Iran, IAEA reach "understanding" paving way for tougher nuclear inspections
TEHRAN (AFP) Oct 20, 2003
Talks between Iran and the International Atomic Energy Agency (IAEA) have resulted in an "understanding" that could lead to the Islamic republic signing up to tougher inspections of its nuclear facilities, a top Iranian official told AFP Monday.

Iran's representative to the IAEA, Ali Akbar Salehi, said Iran "now has a more positive stance" towards the additional protocol of the Non-Proliferation Treaty (NPT) following two days of "intensive negotiations".

"We found a mutual understanding. We had indicated some ambiguities and, in the course of our discussions, the ambiguities were removed," he said, adding that "our observations were taken into consideration".

Salehi said it was now up to the Iranian leadership to decide whether to sign the additional protocol, a key demand of the Vienna-based UN nuclear watchdog.

"I will remit my conclusions to my superiors, and we will have to wait to see what their decision will be."

He said he expected them to decide in "a matter of days or weeks" whether to accept the new understanding or seek further talks.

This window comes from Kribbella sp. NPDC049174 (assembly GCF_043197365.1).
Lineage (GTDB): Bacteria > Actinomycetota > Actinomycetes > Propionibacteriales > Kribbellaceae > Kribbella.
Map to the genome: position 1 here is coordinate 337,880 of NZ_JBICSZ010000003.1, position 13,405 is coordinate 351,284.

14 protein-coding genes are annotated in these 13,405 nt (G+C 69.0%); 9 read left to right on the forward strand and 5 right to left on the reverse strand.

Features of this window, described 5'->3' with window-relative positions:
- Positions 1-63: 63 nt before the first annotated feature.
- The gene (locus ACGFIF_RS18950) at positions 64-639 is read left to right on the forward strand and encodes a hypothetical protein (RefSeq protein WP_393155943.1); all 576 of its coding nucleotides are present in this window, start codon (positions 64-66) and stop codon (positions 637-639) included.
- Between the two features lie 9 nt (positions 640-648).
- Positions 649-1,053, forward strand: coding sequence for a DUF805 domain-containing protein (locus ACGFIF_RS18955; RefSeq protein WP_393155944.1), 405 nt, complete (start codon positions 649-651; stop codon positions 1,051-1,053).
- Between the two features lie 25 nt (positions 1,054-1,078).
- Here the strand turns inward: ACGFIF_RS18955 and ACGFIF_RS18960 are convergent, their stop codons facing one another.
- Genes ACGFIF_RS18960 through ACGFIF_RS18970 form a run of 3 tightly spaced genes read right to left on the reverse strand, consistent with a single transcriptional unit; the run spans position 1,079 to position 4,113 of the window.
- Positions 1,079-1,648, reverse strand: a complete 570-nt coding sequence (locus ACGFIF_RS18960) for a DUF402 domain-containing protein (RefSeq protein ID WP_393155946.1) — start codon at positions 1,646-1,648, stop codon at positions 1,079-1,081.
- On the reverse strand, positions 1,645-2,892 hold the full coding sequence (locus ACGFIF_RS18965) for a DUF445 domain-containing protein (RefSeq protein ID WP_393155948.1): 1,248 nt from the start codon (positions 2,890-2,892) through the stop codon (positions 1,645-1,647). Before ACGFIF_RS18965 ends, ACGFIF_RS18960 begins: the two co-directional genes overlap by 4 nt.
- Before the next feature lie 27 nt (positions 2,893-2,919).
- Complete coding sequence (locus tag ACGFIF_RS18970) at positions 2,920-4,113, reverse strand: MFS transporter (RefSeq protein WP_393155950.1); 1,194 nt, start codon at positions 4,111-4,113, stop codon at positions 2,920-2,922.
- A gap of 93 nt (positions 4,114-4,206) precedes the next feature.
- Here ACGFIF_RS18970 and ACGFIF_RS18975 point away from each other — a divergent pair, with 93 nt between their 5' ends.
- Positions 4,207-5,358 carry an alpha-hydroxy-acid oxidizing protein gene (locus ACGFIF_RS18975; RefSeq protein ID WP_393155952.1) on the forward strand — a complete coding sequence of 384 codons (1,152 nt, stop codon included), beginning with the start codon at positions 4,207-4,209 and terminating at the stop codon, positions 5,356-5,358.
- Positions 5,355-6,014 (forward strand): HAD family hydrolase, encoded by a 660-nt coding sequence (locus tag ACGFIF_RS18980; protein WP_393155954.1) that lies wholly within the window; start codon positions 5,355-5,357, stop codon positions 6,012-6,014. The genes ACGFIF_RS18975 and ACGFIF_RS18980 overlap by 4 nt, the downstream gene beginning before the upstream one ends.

If Iran joins the 80 other signatories of the additional protocol, its nuclear facilities will be liable to snap inspections by the IAEA.

Implementation of the protocol, even before its formal signature, is one of a series of demands the nuclear watchdog made last month amid accusations Iran is concealing nuclear weapons development behind its civil energy programme.

Iran denies that it is developing nuclear weapons, but the IAEA says its inspectors need the extra powers provided by the additional protocol to fully verify and accurately report on Iran's nuclear programme.

While Iran has never ruled out signing the additional protocol, it has expressed concern that giving the UN watchdog access to its facilities -- many of them sensitive and key to national security -- would represent a surrender of sovereignty.

Iran's concerns -- which it refers to as "ambiguities" in the protocol -- have been at the centre of this week's talks.

The IAEA also wants Iran to provide a whole raft of additional information about its nuclear programme by an October 31 deadline it set last month.

In particular, the IAEA wants to clarify the source of traces of highly enriched uranium found in samples taken by its inspectors.

Iran insists the traces were the result of contamination on imported equipment, but IAEA director general Mohamed ElBaradei has accused Iran of dragging its feet in providing the necessary information to clear up the issue.

Salehi promised that Iran would "give the IAEA enough information for it to reach a conclusion".